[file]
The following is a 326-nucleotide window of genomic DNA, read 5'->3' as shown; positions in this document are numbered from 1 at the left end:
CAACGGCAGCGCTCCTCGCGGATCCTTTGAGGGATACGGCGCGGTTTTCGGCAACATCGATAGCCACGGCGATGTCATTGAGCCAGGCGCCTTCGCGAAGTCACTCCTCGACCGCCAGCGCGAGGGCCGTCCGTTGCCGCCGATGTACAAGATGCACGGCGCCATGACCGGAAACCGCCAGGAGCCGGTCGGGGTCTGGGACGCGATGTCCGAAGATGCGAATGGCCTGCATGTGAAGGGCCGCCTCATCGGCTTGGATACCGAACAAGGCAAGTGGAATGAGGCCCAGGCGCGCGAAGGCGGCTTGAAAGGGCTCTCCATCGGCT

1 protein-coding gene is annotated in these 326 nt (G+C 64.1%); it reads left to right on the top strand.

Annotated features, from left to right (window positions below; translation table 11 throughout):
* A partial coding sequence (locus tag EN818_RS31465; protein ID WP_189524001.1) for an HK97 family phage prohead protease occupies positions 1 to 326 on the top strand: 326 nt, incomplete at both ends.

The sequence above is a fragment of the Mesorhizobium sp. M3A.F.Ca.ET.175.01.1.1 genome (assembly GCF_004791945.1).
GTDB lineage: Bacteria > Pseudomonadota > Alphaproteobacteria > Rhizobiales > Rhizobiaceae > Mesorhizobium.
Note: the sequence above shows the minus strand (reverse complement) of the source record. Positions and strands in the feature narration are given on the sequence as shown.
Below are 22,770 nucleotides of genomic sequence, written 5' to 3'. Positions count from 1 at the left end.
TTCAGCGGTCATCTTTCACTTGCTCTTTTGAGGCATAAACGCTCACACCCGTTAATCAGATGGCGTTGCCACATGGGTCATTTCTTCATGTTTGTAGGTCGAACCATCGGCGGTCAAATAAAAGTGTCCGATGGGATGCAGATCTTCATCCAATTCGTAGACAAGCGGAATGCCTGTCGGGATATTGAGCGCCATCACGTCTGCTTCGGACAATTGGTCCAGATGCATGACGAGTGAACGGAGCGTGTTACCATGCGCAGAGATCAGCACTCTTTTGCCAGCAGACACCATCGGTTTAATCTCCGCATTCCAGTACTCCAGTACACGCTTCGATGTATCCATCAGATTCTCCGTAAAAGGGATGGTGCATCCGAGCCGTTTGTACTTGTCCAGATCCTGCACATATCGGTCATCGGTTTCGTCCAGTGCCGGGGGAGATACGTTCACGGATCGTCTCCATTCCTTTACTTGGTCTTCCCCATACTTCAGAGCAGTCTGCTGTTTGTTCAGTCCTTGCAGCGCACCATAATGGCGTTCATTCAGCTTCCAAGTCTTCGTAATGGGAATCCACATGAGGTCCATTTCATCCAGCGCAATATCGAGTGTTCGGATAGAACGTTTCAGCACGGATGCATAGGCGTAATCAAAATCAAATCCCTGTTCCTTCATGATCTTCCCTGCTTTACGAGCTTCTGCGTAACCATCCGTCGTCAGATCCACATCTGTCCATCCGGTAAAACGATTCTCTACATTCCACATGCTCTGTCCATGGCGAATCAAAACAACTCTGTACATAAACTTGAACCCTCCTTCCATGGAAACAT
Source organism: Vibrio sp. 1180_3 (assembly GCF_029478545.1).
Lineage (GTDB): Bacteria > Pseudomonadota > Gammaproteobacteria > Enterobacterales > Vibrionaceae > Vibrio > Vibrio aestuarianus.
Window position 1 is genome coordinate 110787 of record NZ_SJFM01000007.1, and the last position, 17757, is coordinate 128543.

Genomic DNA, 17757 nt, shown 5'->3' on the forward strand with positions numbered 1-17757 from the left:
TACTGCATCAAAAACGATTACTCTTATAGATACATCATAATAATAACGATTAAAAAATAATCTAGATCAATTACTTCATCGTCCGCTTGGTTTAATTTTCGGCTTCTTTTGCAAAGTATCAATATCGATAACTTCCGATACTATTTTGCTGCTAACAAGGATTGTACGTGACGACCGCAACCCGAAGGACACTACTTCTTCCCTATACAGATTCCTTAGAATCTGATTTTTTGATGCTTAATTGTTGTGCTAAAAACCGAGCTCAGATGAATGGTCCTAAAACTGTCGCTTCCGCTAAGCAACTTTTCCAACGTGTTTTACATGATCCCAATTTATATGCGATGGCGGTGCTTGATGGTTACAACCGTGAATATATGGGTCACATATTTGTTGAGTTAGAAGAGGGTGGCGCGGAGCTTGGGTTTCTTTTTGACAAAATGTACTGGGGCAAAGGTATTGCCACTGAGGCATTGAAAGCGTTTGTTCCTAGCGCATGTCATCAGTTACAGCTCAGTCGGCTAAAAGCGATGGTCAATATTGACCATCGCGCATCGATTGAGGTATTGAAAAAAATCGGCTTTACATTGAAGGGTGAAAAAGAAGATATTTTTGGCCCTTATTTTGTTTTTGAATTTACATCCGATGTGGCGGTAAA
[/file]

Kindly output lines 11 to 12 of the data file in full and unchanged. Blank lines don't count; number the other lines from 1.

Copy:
Source organism: Vibrio sp. 1180_3 (assembly GCF_029478545.1).
Lineage (GTDB): Bacteria > Pseudomonadota > Gammaproteobacteria > Enterobacterales > Vibrionaceae > Vibrio > Vibrio aestuarianus.